The compounds, called synthetic migrastatin analogues, prevented 91 to 99 percent of metastatic breast cancer cells in mice, and are the first to target only metastatic cells.
"They're unbelievably effective, and in vitro study suggests they'll work just as well at inhibiting the migration of prostate and colon cancer cells," said senior researcher Dr. Xin-Yun Huang, Professor of Physiology and Biophysics at Weill Cornell Medical College in New York City.
The findings have just been published in Proceedings of the National Academy of Sciences.
For decades, doctors have fought cancer by using surgery, chemotherapy, or radiation to excise or shrink the primary tumor.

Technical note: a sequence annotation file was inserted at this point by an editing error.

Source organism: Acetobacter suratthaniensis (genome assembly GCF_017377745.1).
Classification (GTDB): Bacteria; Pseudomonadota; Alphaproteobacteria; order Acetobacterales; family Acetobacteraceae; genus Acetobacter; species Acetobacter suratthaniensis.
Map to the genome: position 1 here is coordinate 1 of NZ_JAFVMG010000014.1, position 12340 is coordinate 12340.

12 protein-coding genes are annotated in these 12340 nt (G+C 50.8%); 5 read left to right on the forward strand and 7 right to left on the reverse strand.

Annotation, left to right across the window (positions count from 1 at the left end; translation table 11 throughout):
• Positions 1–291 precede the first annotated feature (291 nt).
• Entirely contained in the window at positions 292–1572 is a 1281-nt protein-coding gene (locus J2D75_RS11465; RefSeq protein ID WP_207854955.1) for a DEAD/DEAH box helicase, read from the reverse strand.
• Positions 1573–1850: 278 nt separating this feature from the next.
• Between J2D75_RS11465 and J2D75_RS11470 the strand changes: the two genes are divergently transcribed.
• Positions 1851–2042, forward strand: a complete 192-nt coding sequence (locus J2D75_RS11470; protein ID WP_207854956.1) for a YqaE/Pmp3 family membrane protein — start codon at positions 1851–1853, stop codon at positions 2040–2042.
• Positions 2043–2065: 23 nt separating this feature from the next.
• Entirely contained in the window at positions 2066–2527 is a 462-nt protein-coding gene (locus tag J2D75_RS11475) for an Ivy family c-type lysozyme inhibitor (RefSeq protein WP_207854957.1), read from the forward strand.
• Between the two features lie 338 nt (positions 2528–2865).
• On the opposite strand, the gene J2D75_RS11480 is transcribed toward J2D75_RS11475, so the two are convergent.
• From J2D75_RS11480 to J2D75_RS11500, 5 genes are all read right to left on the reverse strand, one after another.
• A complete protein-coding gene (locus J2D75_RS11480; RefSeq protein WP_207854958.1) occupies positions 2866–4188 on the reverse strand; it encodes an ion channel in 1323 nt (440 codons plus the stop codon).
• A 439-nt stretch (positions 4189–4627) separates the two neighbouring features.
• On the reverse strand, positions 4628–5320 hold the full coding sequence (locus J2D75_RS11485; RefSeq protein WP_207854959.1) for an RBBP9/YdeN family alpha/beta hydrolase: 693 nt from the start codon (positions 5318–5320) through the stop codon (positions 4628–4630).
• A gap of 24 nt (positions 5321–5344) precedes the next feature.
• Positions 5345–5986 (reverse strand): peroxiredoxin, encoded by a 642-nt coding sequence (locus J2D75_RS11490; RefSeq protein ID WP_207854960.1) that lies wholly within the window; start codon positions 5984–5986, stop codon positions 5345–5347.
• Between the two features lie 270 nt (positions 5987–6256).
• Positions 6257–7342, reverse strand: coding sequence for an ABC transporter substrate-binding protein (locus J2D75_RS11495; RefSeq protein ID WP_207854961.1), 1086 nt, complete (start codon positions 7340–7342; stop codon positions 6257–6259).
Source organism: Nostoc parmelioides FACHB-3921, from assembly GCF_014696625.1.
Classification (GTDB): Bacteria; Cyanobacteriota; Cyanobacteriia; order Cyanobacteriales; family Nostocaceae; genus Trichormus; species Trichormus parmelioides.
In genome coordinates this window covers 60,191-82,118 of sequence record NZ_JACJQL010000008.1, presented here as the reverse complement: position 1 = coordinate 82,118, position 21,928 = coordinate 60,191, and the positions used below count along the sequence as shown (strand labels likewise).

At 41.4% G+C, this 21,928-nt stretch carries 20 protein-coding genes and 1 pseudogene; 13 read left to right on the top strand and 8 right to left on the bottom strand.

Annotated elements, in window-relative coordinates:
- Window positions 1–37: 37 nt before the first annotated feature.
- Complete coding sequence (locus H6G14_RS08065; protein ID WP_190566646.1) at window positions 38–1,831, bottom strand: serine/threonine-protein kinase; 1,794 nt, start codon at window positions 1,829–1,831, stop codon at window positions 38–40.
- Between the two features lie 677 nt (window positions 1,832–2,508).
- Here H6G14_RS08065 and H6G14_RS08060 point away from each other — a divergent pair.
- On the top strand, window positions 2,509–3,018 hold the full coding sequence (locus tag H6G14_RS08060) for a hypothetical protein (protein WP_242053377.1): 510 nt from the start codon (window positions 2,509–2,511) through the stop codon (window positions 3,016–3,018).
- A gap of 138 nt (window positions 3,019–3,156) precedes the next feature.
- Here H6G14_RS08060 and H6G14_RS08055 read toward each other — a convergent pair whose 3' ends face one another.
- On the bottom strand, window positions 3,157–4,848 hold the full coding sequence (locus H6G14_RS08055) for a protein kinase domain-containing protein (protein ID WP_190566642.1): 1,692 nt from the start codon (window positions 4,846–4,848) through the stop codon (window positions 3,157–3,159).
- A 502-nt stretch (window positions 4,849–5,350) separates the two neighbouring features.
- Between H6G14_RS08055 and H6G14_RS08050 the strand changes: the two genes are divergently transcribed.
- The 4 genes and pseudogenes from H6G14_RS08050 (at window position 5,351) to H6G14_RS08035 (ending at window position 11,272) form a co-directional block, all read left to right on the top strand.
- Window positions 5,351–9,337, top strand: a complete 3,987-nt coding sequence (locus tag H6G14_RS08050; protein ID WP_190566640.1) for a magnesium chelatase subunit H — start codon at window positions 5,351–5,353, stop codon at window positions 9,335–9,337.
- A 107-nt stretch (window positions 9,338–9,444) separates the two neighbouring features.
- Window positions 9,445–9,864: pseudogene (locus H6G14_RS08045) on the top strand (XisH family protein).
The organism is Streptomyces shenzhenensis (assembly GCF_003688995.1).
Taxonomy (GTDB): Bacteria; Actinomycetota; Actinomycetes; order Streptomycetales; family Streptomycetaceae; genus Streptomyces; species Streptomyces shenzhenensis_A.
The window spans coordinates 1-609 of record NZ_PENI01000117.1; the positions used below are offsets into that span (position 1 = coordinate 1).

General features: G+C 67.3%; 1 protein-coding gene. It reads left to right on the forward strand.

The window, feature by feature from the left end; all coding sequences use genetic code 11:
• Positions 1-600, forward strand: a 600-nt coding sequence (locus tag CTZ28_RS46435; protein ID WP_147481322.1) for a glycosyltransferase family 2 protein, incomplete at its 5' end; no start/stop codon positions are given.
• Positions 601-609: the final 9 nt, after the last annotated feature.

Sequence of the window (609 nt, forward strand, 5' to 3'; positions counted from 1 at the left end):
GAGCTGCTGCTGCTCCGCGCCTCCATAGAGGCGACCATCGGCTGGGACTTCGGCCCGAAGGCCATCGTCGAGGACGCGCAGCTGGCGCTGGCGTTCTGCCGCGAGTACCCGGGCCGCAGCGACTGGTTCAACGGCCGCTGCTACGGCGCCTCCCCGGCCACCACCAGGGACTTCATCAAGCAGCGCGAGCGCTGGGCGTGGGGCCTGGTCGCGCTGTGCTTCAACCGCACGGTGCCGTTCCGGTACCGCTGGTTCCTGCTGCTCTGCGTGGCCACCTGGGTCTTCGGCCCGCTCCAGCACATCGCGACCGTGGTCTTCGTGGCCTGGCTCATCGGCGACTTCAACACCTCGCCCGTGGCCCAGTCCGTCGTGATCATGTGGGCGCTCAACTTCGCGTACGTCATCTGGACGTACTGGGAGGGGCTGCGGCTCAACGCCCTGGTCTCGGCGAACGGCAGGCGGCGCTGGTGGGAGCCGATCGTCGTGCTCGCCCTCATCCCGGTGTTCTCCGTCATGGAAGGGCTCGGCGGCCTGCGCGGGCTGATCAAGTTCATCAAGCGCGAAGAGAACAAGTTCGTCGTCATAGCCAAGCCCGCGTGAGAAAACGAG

"However, in too many cases it's simply impossible to completely remove the tumor," Dr. Huang explained. "So recently the idea of targeting cell migration -- metastasis -- has become an alternative strategy that's gained a lot of interest among researchers."
If compounds could be found that slowed or halted cancer spread, doctors could gain valuable time in shrinking the primary tumor. "If we had the luxury of time, we could treat that primary tumor at lower doses, too, with fewer side effects for the patient," Dr. Huang said.
Until now, agents that specifically target metastatic cells have remained elusive. However, a new avenue of research opened up when Dr. Huang's team noticed that the Streptomyces bacterium -- the bug that gives us the antibiotic streptomycin -- also produces a natural compound called migrastatin, which appears to inhibit cell migration.
Natural migrastatin's effect is relatively weak, but Dr. Huang suspected the molecule might be manipulated in